The decline set in after the rule of Ptolemy III. The years from the accession of Ptolemy IV Philopator (222/1-204 BC) until the joint-rule of the three siblings Ptolemy VI, Ptolemy VIII, and Cleopatra II (170/169-163 BC which marked a turning point in the fate of the Ptolemaic kingdom, are the subject of chapter 4 (p. 127-152). Weakness of the government in Alexandria in the time of Ptolemy V Epiphanes (294-181 BC) had resulted in the end of Ptolemaic hegemony in the Eastern Mediterranean, and the loss of its foreign territories in Thrace, Anatolia and Syria contributed to the dynasty’s decline. During the Sixth Syrian War the Ptolemies even requested help from Rome against the invasion of their uncle Antiochos IV. This resulted in the first diplomatic intervention by Rome on Egyptian territory, when its envoy Popillius Laenas forced Antiochos’ withdrawal from Egypt and Cyprus. From then on Ptolemaic affairs became increasingly dependent on Roman mediation.

Chapter 5 covers the domestic resistance inside Egypt under the Ptolemies, when during the last years of Ptolemy IV Philopator a Pharaonic state was established in Thebes. Two rebel leaders, Herwennefer (206-200 BC) and Anchwennefer (200-186) ruled as the last indigenous kings. This uprising coincided with the territorial losses of the realm (p. 153-159).

Chapter 6 summarizes the Egyptian building policies of Ptolemy IV Philopator and Ptolemy V Epiphanes. A whole subchapter is devoted to the priestly decrees that are extant from this period and how the Ptolemies were worshipped by the Egyptian cults (p. 160-177).

The decline of the Ptolemaic dynasty from the resumption of the joint rule of Ptolemy VI, Ptolemy VIII and Cleopatra II in 168 BC until the lynching of Ptolemy XI in 80 BC is the theme of chapter 7 (p. 181-221). The irreconcilable rift between the brothers Ptolemy VI and Ptolemy VIII resulted in the division of the kingdom. The latter was made king of Cyrene, where he ruled until his older brothers death in 145. H. basically follows the current view that there was no son of Ptolemy VI, generally referred to as Ptolemy VII (Neos Philopator) who was crowned as co-ruler and briefly was king after his father’s death before being murdered by his uncle Ptolemy VIII, when he took over the realm. Despite this fact H. maintains, however, the traditional numbering of the Ptolemies, which was originally fixed by W. Otto and H. Bengtson in 1938, when they identified the divinity Neos Philopator in the ruler-cult with a son of Ptolemy VI.3 Both the existence and the identity of a Ptolemy VII, who died in 145, has recently been challenged.4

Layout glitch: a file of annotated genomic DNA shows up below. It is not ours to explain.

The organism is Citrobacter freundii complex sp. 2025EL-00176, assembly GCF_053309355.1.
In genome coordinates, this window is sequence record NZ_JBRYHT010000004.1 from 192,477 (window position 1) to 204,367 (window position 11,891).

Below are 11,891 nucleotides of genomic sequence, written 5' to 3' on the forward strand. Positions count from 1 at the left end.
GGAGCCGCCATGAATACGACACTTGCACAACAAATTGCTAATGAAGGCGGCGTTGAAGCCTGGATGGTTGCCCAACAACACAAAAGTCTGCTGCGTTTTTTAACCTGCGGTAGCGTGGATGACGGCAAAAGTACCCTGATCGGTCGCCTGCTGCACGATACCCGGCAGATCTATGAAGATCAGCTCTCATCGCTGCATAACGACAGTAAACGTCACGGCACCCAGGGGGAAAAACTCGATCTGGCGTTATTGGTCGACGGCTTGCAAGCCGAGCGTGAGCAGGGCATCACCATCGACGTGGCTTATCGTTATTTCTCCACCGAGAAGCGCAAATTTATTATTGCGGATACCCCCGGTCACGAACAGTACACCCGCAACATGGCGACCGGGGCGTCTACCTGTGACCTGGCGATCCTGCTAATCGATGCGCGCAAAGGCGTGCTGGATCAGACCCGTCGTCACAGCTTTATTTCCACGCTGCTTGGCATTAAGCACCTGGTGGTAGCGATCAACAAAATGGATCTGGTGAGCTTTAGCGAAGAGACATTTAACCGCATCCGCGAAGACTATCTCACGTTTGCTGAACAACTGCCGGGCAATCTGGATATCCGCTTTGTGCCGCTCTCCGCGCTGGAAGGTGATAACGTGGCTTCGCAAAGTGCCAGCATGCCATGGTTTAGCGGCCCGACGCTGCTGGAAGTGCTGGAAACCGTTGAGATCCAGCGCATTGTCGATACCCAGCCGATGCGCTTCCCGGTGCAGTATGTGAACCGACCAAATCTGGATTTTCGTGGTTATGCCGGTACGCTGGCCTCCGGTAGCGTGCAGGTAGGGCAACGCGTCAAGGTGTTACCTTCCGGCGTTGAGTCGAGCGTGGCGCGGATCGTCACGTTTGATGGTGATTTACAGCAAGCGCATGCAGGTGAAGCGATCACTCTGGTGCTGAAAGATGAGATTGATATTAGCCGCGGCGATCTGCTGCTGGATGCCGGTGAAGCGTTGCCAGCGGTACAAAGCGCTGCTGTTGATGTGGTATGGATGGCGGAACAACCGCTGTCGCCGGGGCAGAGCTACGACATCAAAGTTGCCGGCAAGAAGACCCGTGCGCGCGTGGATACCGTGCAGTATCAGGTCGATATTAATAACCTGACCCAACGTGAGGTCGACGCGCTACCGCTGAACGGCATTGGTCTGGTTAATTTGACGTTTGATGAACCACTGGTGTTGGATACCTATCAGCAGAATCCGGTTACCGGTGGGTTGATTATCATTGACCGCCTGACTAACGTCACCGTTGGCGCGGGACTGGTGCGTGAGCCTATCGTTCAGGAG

The last period of the political history of the Ptolemies, the reigns of Ptolemy XII Neos Dionysos (80-51) and Cleopatra VII (51-30), are outlined in chapter 8 (p. 222-256). The closing point is the conquest of Egypt by Octavian and the fate of the descendants of Cleopatra and Mark Antony, the last of which, Ptolemy of Mauretania, was executed in AD 40 on the orders of Caligula.

The concluding chapter describes the development of the religious culture from Ptolemy VI to Cleopatra. Here the golden age of temple building under Ptolemy VI and VIII, the Ptolemaic kingship and the Egyptian priesthoods, the decline of the offices of the eponymous priests, and the divine rule under Cleopatra VII are the main themes. This chapter is followed by an epilogue which summarizes the “Fundamentals of the development of the Ptolemaic kingdom”. Added to that are an Appendix with an overview of the events discussed in this book charted into three sections according to political events, history of ideology and religion, and the construction of temples in Egypt, as well as three stemmas on the Ptolemaic family; one of which shows their marital links to the Seleukid dynasty. An index of people and gods, geographic and general terms precede three maps (Eastern Mediterranean, Ptolemaic Egypt and Alexandria).